SOURCE: InfoMedics

October 16, 2008 14:18 ET

InfoMedics Survey Clearly Demonstrates Gap Between Doctors' Orders and Patient Prescription Behaviors

Experts Say Increased Patient-Physician Communication Will Lead to Better Medication Adherence

READING, MA--(Marketwire - October 16, 2008) - InfoMedics, Inc., the patient feedback company, today announced the results of a survey examining the behaviors of patients on prescription medications. The findings show that a significant portion of medication users tend to ignore or stray from their doctor's orders, and that there are opportunities for improved patient-physician communication.

Thirty-four percent of respondents said they do not always fill a new prescription from their doctors; another 5 percent said they never fill those prescriptions. With regard to communicating that decision to their physician, 46 percent said there is a chance they would not tell their doctor if they stopped taking a medication or decided not to fill a prescription.

The survey also revealed that:

--  67 percent forget to take their medication at times
--  Only 9 percent said they would keep taking a medication if they
    started feeling worse
--  34 percent sometimes, often or always stop taking medication if they
    feel better
--  46 percent are careless at times when taking medications
--  32 percent are always motivated to take a newly prescribed medication
--  46 percent said there is a chance that they would not tell their
    doctor if they stopped taking a medication or decided not to fill a
    prescription
    

"We know that about one-third of the prescriptions doctors write are never filled, but what concerns us is the number of people who stop taking medications without their physician's input," said Stanley Wulf, MD, chief medical officer at InfoMedics. "Taking measures into your own hands and not communicating that to your doctor can be quite dangerous."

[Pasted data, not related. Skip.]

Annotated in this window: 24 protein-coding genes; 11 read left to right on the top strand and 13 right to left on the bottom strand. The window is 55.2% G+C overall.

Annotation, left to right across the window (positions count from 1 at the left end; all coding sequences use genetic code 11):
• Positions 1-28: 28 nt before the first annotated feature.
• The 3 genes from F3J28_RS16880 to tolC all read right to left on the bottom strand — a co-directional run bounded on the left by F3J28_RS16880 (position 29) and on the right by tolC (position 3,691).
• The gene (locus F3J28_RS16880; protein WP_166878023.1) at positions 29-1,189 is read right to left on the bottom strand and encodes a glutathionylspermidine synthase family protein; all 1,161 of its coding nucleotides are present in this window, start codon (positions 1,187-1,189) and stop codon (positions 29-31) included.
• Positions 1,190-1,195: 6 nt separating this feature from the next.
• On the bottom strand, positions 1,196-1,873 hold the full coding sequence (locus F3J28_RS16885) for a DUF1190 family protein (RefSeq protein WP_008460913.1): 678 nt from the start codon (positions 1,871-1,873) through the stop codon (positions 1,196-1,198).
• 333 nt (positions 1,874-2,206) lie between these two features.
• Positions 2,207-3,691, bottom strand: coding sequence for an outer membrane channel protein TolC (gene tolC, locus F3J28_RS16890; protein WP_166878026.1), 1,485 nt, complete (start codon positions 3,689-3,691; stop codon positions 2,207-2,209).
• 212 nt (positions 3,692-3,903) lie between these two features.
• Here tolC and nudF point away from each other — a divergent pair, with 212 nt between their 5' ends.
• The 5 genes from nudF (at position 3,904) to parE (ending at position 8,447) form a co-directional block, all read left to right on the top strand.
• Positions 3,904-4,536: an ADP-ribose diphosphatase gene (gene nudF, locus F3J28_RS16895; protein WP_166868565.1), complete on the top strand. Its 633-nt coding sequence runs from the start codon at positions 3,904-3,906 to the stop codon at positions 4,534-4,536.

The survey also found that fewer patients are turning to their doctors for information about their medications. When asked for multiple responses about where they go for medication information, 51 percent of respondents said they look to the Internet for this information; 49 percent said they ask their pharmacists and 37 said they ask their doctors.

"Medication non-adherence is a huge problem for the medical community and it needs to be addressed as part of the overall public health agenda," said Gene Guselli, CEO of InfoMedics. "There is a serious rift between patients and their physicians, and once that communication gap is closed, we will be one step closer to getting better treatment outcomes and helping medical providers understand the efficacy of the drugs they prescribe. It is our company's goal to encourage more physician-patient communication so patients have the guidance they need and can receive better treatment outcomes."

Survey Methodology

Respondents who choose to receive survey mailings from survey provider Zoomerang were invited to participate in InfoMedics, Inc.'s 2008 "Following Doctor's Orders: Patient Prescription Behaviors" survey, which ran from Sept. 24 to Oct. 1, 2008. In total, 1,017 respondents who have taken prescription medications completed the survey, with no particular demographic breakdown.

About InfoMedics, Inc.

InfoMedics, Inc. is the only pharmaceutical services provider that delivers clear, actionable patient feedback to physicians; this feedback is designed to improve patient-physician communications while providing brand insight to pharmaceutical manufacturers. Patient feedback assists physicians at the point-of-care to optimize treatment outcomes and improve medication compliance. InfoMedics' programs facilitate the communication channel between physicians and patients around the prescribed pharmaceutical brand, enhancing product awareness and accelerating market share growth.

InfoMedics works with the world's top 15 pharmaceutical companies. The company's programs increase average brand prescribing by 40 percent and deliver an average ROI of 4:1.

For more information, please visit www.infomedics.com.

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